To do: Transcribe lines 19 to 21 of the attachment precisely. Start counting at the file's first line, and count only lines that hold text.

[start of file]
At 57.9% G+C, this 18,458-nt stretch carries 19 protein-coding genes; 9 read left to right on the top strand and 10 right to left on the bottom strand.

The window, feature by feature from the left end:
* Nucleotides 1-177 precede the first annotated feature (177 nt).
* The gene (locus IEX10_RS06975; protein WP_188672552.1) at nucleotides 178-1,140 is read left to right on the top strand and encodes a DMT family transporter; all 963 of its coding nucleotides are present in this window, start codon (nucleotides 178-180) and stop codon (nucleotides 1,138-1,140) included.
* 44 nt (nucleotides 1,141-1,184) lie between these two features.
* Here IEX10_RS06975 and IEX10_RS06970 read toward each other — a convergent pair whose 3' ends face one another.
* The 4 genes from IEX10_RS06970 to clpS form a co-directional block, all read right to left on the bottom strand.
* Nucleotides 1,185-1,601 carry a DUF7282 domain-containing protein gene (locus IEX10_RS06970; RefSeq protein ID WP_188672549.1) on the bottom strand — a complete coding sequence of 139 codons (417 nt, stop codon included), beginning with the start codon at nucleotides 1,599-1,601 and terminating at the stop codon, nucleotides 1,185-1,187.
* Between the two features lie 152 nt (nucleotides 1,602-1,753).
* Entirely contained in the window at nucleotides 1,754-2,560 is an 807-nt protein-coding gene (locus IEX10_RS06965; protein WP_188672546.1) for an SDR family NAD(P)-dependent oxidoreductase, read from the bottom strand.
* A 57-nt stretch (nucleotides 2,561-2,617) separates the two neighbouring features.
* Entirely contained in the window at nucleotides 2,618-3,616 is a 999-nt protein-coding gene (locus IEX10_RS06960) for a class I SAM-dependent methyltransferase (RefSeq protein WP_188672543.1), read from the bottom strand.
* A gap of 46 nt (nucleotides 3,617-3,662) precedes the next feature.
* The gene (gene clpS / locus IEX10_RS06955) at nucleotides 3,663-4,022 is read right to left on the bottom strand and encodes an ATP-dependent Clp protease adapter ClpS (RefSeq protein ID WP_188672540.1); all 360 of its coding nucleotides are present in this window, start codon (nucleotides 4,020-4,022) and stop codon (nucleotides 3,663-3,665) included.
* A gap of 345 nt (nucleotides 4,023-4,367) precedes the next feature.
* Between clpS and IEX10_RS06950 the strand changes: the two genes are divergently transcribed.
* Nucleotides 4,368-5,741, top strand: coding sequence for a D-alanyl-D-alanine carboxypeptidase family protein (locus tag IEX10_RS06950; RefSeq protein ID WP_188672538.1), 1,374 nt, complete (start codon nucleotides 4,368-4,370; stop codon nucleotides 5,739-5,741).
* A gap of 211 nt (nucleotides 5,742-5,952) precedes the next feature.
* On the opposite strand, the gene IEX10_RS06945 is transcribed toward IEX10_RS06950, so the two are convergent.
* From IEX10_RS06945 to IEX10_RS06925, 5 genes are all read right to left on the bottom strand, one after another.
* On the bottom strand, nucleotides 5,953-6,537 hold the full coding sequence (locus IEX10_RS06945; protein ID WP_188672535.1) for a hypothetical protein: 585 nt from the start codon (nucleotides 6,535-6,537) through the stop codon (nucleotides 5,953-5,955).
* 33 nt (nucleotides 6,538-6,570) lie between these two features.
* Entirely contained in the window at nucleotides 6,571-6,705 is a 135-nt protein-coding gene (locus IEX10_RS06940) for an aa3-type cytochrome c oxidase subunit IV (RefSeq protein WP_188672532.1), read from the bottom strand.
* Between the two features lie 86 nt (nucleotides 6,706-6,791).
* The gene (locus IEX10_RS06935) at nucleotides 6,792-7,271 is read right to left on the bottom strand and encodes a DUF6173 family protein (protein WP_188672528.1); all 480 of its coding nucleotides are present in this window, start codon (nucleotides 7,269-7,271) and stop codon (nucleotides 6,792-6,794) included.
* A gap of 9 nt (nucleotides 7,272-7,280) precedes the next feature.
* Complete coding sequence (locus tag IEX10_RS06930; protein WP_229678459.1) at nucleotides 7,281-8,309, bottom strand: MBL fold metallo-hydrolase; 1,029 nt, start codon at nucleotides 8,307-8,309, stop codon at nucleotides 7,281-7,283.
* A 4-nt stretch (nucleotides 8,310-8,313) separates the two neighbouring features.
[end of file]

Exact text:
* On the opposite strand, the gene IEX10_RS06945 is transcribed toward IEX10_RS06950, so the two are convergent.
* From IEX10_RS06945 to IEX10_RS06925, 5 genes are all read right to left on the bottom strand, one after another.
* On the bottom strand, nucleotides 5,953-6,537 hold the full coding sequence (locus IEX10_RS06945; protein ID WP_188672535.1) for a hypothetical protein: 585 nt from the start codon (nucleotides 6,535-6,537) through the stop codon (nucleotides 5,953-5,955).